Houthi Rebels Claim They Blew Up the Former U.S. Navy Ship ‘Swift’

Uncategorized October 2, 2016 War Is Boring 0

HSV-2 ‘Swift’ in 2013 during her time in American service. U.S. Navy photo Video shows missile attack on what could be the vessel in Emirates service...
HSV-2 ‘Swift’ in 2013 during her time in American service. U.S. Navy photo

Video shows missile attack on what could be the vessel in Emirates service

by ROBERT BECKHUSEN

The HSV-2 Swift started out as a sleek catamaran and testbed for two new classes of American naval ships until being transferred to the United Arab Emirates in 2014.

Now the vessel appears to have been heavily damaged — if not destroyed — in a missile strike fired from Yemeni militants. Houthi fighters claimed to have sunk the ship with a “rocket” as she traversed near the Red Sea port city of Mocha near the Bab Al Mandab Strait early Saturday.

“The warship was completely destroyed when it attempted to advance towards Mocha’s coast on the Red Sea,” a statement from the Houthi-aligned Yemen News Agency claimed.

The Houthi T.V. channel Al Masirah released footage apparently showing the attack on the ship, which does resemble the former U.S. Navy HSV-2 Swift, which was sold to the United Arab Emirates in 2015 and operated by the country’s National Marine Dredging Company.

While the attack occurred at night and is hard to make out, the video depicts a terrific explosion and fire which illuminates the vessel’s distinctive curved central section.

The UAE has revealed little, although the Saudi-led military coalition acknowledged it “embarked on a rescue operation on Saturday at dawn of the civilian passengers after Al Houthi militias targeted the civilian vessel ‘Swift,’” according to Gulf News.

The statement added that the ship was carrying medical supplies to Yemen and was transporting injured civilians for treatment. The UAE joined the Saudi intervention in Yemen, contributing soldiers, ships and fighter jets. But in June, the UAE announced it would end its military role in the conflict.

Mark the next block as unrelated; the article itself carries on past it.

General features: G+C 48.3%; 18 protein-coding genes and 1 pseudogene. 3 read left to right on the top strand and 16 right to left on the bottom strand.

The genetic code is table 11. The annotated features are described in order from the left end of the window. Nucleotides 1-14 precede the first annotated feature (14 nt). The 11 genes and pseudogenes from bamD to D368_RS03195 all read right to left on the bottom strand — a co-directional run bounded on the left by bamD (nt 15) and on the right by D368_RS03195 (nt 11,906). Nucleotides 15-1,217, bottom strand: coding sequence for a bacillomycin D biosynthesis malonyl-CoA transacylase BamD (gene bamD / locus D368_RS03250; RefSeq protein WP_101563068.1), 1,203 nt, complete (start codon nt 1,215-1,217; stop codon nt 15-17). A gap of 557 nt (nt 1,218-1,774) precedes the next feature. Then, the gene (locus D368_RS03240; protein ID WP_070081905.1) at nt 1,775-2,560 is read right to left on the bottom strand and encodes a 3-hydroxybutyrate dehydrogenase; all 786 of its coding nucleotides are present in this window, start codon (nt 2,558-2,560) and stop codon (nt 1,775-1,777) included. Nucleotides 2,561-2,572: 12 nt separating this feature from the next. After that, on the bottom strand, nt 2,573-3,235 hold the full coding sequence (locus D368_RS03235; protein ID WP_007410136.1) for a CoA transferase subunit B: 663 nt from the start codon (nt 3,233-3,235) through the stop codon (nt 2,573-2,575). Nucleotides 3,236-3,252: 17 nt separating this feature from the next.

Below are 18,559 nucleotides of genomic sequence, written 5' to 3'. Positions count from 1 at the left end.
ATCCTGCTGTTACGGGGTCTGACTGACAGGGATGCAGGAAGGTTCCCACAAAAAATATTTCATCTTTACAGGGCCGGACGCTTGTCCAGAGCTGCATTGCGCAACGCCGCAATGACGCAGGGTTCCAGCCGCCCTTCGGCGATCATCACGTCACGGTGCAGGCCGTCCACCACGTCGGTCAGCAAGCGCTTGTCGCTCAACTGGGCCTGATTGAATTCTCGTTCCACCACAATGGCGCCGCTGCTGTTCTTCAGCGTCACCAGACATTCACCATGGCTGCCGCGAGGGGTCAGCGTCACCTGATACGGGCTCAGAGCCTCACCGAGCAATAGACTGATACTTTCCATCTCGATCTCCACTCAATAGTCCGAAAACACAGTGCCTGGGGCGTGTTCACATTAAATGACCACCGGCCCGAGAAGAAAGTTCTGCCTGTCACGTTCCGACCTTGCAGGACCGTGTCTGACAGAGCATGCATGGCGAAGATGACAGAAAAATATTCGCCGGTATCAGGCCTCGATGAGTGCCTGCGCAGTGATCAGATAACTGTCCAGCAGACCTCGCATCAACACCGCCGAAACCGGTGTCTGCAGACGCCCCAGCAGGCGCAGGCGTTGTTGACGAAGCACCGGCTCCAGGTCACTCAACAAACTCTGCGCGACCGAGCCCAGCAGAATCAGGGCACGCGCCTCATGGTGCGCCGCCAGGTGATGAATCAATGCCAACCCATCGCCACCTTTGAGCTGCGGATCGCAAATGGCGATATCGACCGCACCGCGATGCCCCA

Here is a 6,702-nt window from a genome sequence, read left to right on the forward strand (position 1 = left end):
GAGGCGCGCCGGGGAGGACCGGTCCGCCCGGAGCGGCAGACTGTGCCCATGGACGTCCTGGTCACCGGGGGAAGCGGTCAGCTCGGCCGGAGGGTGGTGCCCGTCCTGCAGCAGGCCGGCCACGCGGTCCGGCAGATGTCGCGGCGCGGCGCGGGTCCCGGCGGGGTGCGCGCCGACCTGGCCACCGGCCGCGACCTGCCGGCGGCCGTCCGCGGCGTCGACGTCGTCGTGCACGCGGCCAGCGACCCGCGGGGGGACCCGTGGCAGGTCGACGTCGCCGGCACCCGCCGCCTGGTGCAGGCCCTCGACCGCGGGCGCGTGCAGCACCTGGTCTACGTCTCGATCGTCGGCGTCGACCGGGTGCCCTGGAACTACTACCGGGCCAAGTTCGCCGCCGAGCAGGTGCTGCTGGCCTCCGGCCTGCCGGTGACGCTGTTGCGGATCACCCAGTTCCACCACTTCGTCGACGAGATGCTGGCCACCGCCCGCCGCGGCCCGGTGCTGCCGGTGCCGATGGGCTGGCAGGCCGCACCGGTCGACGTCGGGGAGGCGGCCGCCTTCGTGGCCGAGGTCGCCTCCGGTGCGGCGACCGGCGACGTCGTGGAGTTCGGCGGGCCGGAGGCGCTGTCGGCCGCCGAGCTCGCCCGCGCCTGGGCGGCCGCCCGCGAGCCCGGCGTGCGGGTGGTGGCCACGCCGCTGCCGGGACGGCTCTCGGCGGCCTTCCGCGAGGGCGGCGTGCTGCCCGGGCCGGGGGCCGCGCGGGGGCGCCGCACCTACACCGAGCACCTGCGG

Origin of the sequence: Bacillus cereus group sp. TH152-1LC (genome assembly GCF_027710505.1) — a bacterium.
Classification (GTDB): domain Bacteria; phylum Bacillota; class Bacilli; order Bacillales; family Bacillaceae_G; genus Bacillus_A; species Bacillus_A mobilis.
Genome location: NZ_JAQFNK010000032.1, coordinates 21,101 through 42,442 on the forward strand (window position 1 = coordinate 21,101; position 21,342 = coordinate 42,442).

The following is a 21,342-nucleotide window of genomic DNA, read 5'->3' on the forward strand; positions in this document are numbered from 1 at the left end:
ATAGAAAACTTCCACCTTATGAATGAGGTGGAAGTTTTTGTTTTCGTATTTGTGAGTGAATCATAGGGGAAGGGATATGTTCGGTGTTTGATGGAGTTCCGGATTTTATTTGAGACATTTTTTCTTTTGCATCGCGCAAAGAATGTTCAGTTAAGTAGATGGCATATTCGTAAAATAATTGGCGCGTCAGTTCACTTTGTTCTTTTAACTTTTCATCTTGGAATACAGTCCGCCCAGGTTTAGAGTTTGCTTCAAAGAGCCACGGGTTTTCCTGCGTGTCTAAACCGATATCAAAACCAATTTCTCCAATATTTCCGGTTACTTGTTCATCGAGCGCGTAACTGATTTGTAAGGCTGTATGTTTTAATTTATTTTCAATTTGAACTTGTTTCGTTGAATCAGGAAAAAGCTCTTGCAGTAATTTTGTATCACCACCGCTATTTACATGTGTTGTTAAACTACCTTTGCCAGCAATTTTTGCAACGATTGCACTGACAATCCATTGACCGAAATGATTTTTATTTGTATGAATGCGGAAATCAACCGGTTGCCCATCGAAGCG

War Is Boring could not independently confirm the video’s authenticity, but if the vessel is Swift, the damage is likely to be devastating. It’s unknown if anyone on board was injured or killed.

HSV-2 ‘Swift’ at Naval Air Station Key West in 2013. U.S. Navy photo

Swift was never designed to take a hit. A catamaran with an aluminum hull, vessels like Swift are thinly armored, and if hit with a missile they will burn. However, the aluminum, angular and low-draft hull makes the catamaran fast — up to a brisk 45 knots at sprint speed — and able to operate close to shore.

The U.S. Navy’s Military Sealift Command leased her from Australian shipbuilder Incat between 2003 to 2013. America’s experience with Swift would later influence the boxy Spearhead-class fast transport vessel and the better-armed Littoral Combat Ship.

“I can say from experience that the aluminum hull design is NOT meant for taking damage,” one sailor who claimed to be stationed on Swift wrote in a Reddit post five years ago. “We’ve had a couple of our bigger dudes onboard drop a heavy squat from their shoulders in the gym and put a 2 inch gash in the deck. The aluminum hull is not rated for fire and if there was hot burning fire (say from AVgas) it would literally melt the ship in half.”

“Having said all that though, we are fast as fuck and can maneuver in places that a normal ship would not even dream of going. The superstructure is made to flex and can take a punishment as sea as well.”

Besides serving as a testbed, Swift ferried humanitarian supplies to Indonesia, the Caribbean, Central America and to Louisiana in response to Hurricane Katrina during her time in American service. These were missions which suited the ship’s speed, versatility and non-combat role.

The Navy tested her in 2007 as a commando “seabase,” but it never worked out. A similar prototype catamaran to Swift, the USS Joint Venture, is now the HSC Manannan and serves as a car ferry in the Irish Sea.

Iran has supplied the Houthis with weapons and cash, but it’s unknown what precisely struck the ship or where the weapon came from.

“This comes as a serious indicator to confirm the orientation of these militias to carry out terrorist operations targeting international navigation and relief ships in [the] Bab Al Mandab Strait,” the coalition stated.

“Coalition air and naval forces had started chasing and targeting of boats which carried out the attack.”

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